According to the researchers, the best possible match you can find is the first-born female and the last-born male. I took no part in this research so I can't be accused of making this claim because that happens to be the match Sande, my first-born wife, and I have. I'm just very thankful it happened.

First-born females are often mothering types and last-born males often need mothering. I started out being fortunate to be the last-born brother of my first-born sister, Sally. Eight years older than I, she mothered me quite a bit and taught me a lot about women. For example, she taught me that girls don't like being approached by a bunch of boys who are show-offs--pushing each other, talking loudly, and doing stupid things that guys often do. Sally also told me girls want a guy who is tender, understanding, and a listener, who realizes manners have not gone out of style.

Most marriage counselors agree that men do not understand women very well. So any extra learning a boy can get while growing up is going to help him later when he has a wife and family of his own. Of course in my case, I certainly didn't come into our marriage a finished product. I still needed some work, and Mama Bear was happy to oblige.

How Mama Bear Reformed Cubby Bear

It may be a good rule of thumb to say any combination of first born and last born has a better chance for marital success than do other combinations, but success doesn't follow automatically. Good marriages are made, not born. Two people must work together on being considerate, caring, and mutually supportive. When I married Sande, it was a classic matchup of the pleaser Mama Bear taking on the playful Cub. Naturally the Cub took advantage of his new caregiver. Sande had to put up with my fussy eating habits and picking up my clothes after me wherever I dropped them.

This went on through the early years of our marriage. One day, while I was working on my doctorate, Sande heard me expostulating on how to discipline children and hold them accountable for their actions. The light dawned. If holding children accountable for their actions is good, holding a husband accountable might be even better, Sande thought. She went into action.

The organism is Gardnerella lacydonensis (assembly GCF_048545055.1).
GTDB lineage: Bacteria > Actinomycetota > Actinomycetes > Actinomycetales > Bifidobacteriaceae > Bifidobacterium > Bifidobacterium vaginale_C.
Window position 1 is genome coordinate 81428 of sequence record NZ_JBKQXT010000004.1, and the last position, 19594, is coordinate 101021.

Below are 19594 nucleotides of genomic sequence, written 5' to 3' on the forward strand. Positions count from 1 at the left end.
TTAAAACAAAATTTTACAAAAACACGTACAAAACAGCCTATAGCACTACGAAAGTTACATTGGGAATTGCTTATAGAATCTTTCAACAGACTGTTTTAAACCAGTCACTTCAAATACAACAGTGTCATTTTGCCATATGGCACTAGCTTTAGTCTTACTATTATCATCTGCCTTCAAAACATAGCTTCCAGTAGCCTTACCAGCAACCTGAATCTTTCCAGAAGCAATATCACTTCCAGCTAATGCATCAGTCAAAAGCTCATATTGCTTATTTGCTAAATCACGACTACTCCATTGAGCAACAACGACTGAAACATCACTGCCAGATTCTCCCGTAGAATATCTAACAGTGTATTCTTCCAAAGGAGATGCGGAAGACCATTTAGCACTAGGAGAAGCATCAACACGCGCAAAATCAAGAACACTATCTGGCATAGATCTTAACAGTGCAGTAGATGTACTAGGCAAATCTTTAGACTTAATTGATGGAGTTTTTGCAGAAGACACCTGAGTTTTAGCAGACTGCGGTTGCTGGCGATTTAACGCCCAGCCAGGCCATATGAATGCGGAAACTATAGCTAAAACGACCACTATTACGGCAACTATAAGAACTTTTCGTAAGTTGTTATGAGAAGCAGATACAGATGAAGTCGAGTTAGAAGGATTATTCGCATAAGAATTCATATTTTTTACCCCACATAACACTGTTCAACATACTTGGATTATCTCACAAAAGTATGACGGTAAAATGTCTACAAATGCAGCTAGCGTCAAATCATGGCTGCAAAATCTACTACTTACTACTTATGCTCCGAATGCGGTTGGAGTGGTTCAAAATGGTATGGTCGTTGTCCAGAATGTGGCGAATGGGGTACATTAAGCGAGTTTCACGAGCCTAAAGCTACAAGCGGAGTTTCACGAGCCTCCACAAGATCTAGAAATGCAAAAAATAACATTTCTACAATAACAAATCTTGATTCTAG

Soon I found my little piles of clothing where I had left them. In no time the apartment became covered with my piles. Then came the day when I could not open the door because Sande had shoved a giant stack of my clothes against it to make room for whatever she was doing. That got my attention. Sande and I had a long overdue talk and shared our feelings.

She said: "Look, I want to be your wife, not your mother. You learn to pick up your own clothes and put them where they belong. Also, I'm going to fix different things for dinner. I expect you to at least try some new dishes. You owe that much to yourself and to our children--if you want to be the good role model you keep talking about."

I said: "Okay, I'll try to do better, but you have to promise me that you'll serve only canned peas and corn--no frozen peas!"

Learning to pick up my clothes and eating different foods was just a start as Cubby Bear learned how to grow up and become Papa Bear.

Here are some tips for first-born/last-born couples:

  1. Don't let the last-born spouse take advantage of you. Sande was gentle-spirited but firm. She started expecting me to be a leader in our home and take an active role in meeting responsibilities. At times, she reminded me of my high school English teacher--the one in whose class I never goofed off because I knew better. I even learned that changing diapers is not off-limits for a psychologist with a doctor's degree, and when our children started to arrive, I did my share of diapers, giving baths, and other baby care. In short, Mama Bear taught Papa Bear that parenthood isn't woman's work.
  2. First borns prone to faultfinding must back off. If you want to find your last-born spouse's flaws, you certainly can because they are all over the place. Accept all the flaws you can or make gentle suggestions on how to correct them. And if you're the last born, remember not to flaunt your flaws in your first-born spouse's face.
  3. If you're a baby, remember others need the spotlight too. Last borns are notorious carrot-seekers as in, "Look at me, I'm performing--toss me a carrot." First borns may act as if they don't need any attention or strokes, but they do, and their last-born mates should provide some.
  4. Last borns must remember they are not a one-man team. Because they have that first-born spouse who is probably keeping things organized and running smoothly, last borns may go off on their impetuous own now and then--to buy something, schedule something, or just do something without letting their spouse know.

One of the best bits of wisdom I ever received concerning marriage came from Dr. James Dobson, author of such bestsellers as Dare to Discipline, The Strong-Willed Child, and Hide or Seek and founder of Focus on the Family. An only child, Dr. Dobson is scholarly, organized, conscientious, and reliable. So one day while Sande and I were having lunch with him, I asked, "Jim, if there was one bit of advice you could give me, what would it be?"

He glanced at Sande and then back at me and said without hesitating, "Kevin, before you do anything, whatever it is, run it by Sande first."

Obviously Dr. Dobson's advice applies to any birth-order marriage match, but it especially applied to the last-born Cub and Mama Bear! I said to myself, If an only child with Jim Dobson's credentials thinks that's a good idea, then I do too! I've tried to follow his advice ever since and it has always paid off.

Middle Plus Middle Can Equal a Muddle

As we have seen, two married middle children will probably not communicate well. They tend to feel it isn't worth the hassle to confront each other. They may also discount the value of their own opinions. These attitudes are typical of middle children.